But now, let’s zoom in. While gold is now up roughly 10% in 2019, GDX has nearly doubled that return …
***Given this, it comes as little surprise that one of Eric Fry’s gold mining recommendations just hit a new 52-week high
Eric Fry, editor of The Speculator, is our resident global macro investor. As a macro investor, Eric scours the global markets, looking for the best opportunities regardless of what they are, or how they present themselves — as we like to say, Eric finds profits “in any asset, in any place, at any time.”
It was last fall that Eric tipped off subscribers on the opportunity in gold mining stocks. One in particular had his attention — Detour Gold out of Canada.
From Eric’s October issue:
Detour is in the early stages of reaping the cash flow from prior investments. During the last five years, the company mined a total of 2.6 million ounces of gold and produced about CA$165 million of free cash flow.
The next five years promise even greater prosperity. Management expects to produce about three million ounces of gold over that timeframe and to generate total free cash flow of CA$1.1 billion.
That’s the good news.
The other news is that the company’s share price is quite depressed. It has slumped about 70% from the high it hit in early 2016, which is about double the decline that the VanEck Vectors Gold Miners Index suffered over the same timeframe …
Based on consensus estimates, Detour is on track to triple per-share earnings by 2021, even with almost no increase in the gold price between now and then. Obviously, therefore, a sharply rising gold price should produce a sharply higher result.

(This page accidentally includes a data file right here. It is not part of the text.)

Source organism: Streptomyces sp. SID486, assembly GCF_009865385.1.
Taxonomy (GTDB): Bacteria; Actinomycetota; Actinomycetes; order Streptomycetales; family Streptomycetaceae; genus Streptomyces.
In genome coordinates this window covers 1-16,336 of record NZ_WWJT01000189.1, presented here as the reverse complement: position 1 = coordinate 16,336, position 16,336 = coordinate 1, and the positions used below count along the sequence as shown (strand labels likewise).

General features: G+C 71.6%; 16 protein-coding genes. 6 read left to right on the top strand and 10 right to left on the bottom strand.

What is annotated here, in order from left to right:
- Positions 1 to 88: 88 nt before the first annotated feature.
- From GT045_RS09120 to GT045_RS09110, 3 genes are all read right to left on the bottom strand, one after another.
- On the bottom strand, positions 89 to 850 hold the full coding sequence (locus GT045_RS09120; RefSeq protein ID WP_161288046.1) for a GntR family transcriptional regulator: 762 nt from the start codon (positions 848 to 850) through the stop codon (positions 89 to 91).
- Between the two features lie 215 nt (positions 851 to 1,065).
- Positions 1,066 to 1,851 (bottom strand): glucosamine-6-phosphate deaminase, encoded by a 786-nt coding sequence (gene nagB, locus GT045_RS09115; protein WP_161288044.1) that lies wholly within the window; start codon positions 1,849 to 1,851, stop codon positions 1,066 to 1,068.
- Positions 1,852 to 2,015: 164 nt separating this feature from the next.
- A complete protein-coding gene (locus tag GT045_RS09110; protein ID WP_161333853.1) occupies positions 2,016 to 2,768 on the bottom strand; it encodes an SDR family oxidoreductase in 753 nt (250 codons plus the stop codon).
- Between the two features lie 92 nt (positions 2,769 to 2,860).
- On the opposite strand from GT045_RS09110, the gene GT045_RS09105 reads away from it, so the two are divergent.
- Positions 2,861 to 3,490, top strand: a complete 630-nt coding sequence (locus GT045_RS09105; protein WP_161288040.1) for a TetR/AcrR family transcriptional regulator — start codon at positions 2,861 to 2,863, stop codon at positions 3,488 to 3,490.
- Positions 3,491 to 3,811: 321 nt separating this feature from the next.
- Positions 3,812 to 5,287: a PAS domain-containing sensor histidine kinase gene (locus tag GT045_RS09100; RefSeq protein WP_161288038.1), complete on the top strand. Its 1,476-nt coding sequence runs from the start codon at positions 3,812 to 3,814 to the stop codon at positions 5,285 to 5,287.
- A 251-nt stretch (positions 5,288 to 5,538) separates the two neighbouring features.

So, how did this play out?
Well, since we’ve been highlighting the relationship between gold prices and the market prices of specific miners, let’s look at Detour relative to gold since the day of Eric’s recommendation back in October.
As you can see below, while gold has enjoyed solid gains since the fall, Detour has posted nearly 3x the return.
As mentioned above, Detour just hit a new 52-week high. At the time of this writing, Eric’s subscribers are sitting on gains of more than 40% from the official entry price.
***One more reason why gold miners could push higher
One indicator we can look toward to give us an idea as to where gold miners might go from here is the “BPI” or gold miners bullish percentage index.
The BPI is one way to look at something we call “market breadth.” Breadth is a way of determining the extent to which the majority of investments in a particular market are rising (or falling). Positive breadth means more investments are advancing then declining — this suggests the bulls are in control of the market. The converse is true as well.
Historically, BPI percentage readings above the 70% level would be considered “overbought”, and would suggest a bearish trade might be considered. On the other hand, readings below the 30% level would be considered “oversold”, which means a bullish trade could be setting up.
Where are we now?
The chart below was last updated on 6/14, so it doesn’t reflect the most recent moves in gold and miners. That said, note how low the BPI reading is — and remember, this data does reflect the big jump in gold and miners that began in late May and continued through the first two weeks of June.
You’ll see this data on the bottom of the chart (below the red line). The top part shows the price of gold, which we’ve already discussed, so you can ignore that.
Though we’d expect the BPI to rise at the next update, the distance before hitting “overbought BPI levels” suggests that miners still have room to run.
We’ll continue to keep you up to speed as to what’s happening with gold and gold miners over the coming weeks.
Have a good evening,